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The Group Travel Leader Going on Faith Select Traveler

Uniquely Ohio

When it comes to small meetings, Ohio offers planners a wealth of selling points.

The state is small enough that you’re never far from the conference centers and high-quality chains of a big city, and it is easily crisscrossed by interstates, but its cities are also compact enough that you don’t need to go far to find distinctive meeting and reception venues.

Between the urban cultural attractions like the internationally renowned Toledo Museum of Art, opportunities to step back in time at the John and Annie Glenn Historical Site and Dayton’s Carillon Historical Park, and the draw of the simpler life in the country at farms in Clinton County or Landoll’s Mohican Castle, Ohio packs more than its fair share of inspiring meeting locations.


Clinton County Farms

Clinton County

Between Cincinnati and Columbus, just six miles off the highway, Clinton County’s farm meeting venues welcome groups looking to bring something fresh to their meetings with a dose of fresh air.

“We’re incredibly lucky because we’re a very small county but, at the same time, the other southwest rural counties are even smaller and have no hotel accommodations,” said Leigh Anne Blackburn of the Clinton County Convention and Visitors Bureau. “We’re fortunate because people can come and stay for a couple days, and go to Horsefeathers Farm or Bonnybrook Farm. They’re both out in the country but have sheltered places for meetings and meals.”

Horsefeathers Farm specializes in Australian animals, including emus and wallabies, which owner Bob Heyob breeds in conjunction with the Columbus and Cincinnati zoos. For meetings and mealtimes, groups can use the lakeside shelter house, but out-of-the-box experiences such as team-building activities at the farm’s stream, guided nature walks with Heyob and playing with baby wallabies at the propagation center are the highlights at the farm.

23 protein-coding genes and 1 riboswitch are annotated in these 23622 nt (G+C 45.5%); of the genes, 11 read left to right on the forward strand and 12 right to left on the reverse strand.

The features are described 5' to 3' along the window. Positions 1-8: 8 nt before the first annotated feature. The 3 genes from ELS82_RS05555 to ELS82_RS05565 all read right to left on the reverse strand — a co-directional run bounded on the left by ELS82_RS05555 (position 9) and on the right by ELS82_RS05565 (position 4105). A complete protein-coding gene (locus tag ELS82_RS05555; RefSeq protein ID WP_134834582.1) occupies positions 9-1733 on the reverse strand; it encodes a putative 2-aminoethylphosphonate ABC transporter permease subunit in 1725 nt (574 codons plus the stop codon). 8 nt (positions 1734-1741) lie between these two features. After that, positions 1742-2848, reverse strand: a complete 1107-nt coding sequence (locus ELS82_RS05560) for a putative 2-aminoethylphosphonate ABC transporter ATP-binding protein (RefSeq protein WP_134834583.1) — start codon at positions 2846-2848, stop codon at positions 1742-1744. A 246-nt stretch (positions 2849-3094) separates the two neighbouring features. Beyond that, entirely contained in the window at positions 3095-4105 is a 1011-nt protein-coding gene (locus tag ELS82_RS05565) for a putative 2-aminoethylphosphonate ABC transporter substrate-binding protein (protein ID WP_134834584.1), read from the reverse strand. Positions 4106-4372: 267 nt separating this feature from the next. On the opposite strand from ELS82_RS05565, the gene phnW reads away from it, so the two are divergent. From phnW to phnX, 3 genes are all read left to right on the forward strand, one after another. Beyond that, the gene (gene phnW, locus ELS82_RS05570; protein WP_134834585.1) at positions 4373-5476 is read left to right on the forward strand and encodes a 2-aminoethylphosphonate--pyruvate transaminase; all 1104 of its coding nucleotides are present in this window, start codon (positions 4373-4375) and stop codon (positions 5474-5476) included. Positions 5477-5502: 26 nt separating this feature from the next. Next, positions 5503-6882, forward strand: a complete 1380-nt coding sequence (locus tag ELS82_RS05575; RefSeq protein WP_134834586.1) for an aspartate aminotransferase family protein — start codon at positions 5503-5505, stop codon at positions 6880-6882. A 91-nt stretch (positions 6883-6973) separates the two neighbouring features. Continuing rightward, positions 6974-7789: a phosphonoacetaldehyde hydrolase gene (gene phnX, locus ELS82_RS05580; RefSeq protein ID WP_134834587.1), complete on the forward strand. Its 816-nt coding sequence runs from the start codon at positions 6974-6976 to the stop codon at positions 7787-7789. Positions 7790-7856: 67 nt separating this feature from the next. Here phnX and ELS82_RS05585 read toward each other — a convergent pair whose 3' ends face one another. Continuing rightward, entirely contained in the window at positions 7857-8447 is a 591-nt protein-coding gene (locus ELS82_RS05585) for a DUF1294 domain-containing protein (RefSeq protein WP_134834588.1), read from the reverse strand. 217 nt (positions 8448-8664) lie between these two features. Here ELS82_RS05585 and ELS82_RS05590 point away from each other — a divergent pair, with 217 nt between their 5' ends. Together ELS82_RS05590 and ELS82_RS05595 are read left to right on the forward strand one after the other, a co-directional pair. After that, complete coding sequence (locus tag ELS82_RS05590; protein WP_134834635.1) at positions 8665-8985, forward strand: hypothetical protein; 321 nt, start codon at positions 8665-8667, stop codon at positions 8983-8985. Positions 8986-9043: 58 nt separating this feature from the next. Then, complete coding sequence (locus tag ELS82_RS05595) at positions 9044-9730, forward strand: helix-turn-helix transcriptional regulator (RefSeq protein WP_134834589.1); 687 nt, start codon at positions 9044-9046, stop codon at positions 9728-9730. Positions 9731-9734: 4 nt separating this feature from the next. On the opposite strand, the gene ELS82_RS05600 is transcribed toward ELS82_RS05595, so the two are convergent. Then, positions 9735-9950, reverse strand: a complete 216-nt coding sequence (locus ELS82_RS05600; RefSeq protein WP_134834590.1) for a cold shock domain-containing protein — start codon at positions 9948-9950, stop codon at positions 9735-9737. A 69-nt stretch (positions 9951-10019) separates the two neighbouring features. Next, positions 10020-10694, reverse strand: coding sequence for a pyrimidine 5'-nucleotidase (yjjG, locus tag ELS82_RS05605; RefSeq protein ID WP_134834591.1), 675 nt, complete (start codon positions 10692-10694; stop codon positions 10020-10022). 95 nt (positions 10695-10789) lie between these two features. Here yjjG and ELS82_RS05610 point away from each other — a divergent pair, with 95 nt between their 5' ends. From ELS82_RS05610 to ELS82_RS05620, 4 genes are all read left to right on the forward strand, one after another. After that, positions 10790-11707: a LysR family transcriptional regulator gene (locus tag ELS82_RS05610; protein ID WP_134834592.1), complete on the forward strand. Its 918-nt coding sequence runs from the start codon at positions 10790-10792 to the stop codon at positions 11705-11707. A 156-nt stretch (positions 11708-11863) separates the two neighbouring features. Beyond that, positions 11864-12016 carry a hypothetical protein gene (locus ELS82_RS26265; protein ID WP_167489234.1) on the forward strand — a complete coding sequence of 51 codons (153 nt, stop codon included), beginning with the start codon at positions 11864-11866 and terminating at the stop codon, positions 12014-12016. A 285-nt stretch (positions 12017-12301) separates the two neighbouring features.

Though Horsefeathers is more of a walk on the wild side than your typical farm, Bonnybrook Farms takes all the usual country favorites, from the petting zoo to fall festivals, and turns things up a notch. The stables are large enough to bring a whole group out horseback riding, and giant slingshots turn pumpkin season into a prime competitive team-building activity. Groups can also do themed Civil War and other period evenings with professional actors who work for the farm.

“For an afternoon off after a lunch at the huge shelter — they call it the Gathering Barn — people can go hiking and then take a wagon ride all around the 370-acre farm and get the history of the area, and end up at another part of the farm for s’mores around the fire,” said Blackburn.


John and Annie Glenn Historic Site

New Concord

Housed in the boyhood home of John Glenn, the first American to orbit the earth and Ohio’s senator for 25 years, the John and Annie Glenn Historic Site honors the lives of John Glenn and his wife, Annie, and the times that shaped them, namely the Great Depression and World War II.

This historic house museum has one main space for events in the classroom and visitor center, which is ideal for 30 people seated for dining or 60 for a reception. In fair weather, the lawn can accommodate an additional 60 diners in a tented area.

Thanks to a combination of artifacts, historical re-enactors and a video welcome from Glenn himself, a pre-event house tour is a highlight for guests. “They get a living-history lesson, so on any given day, it could be a young John; his parents, Herschel and Clara; or some of the many boarders who passed through the home over the years,” said education director Joanna Duncan.

Following the tour of the main house, volunteers escort groups to the four rooms on the top floor where personal items from Glenn are displayed just as they were when he was growing up, without the usual museum glass separating visitors from the historic objects. One upstairs room is also dedicated to his mementos from his adventures in space. Before events, staff can accommodate groups of a variety of sizes on tours of the historic house museum by splitting up the group and rotating smaller groups through different sections of the tour.

Though the museum is open to the public only May 1 through October 30, it is available for private events year-round. Duncan advised that the site can be busy with tour bus and school groups during the period it is open to the public, so the offseason can be the best time to hold a private event.

Each spring, the foundation hosts an event honoring remarkable women around the time of Annie Glenn’s birthday and a space camp for John Glenn’s birthday at the beginning of July. Next year will be Glenn’s 95th birthday.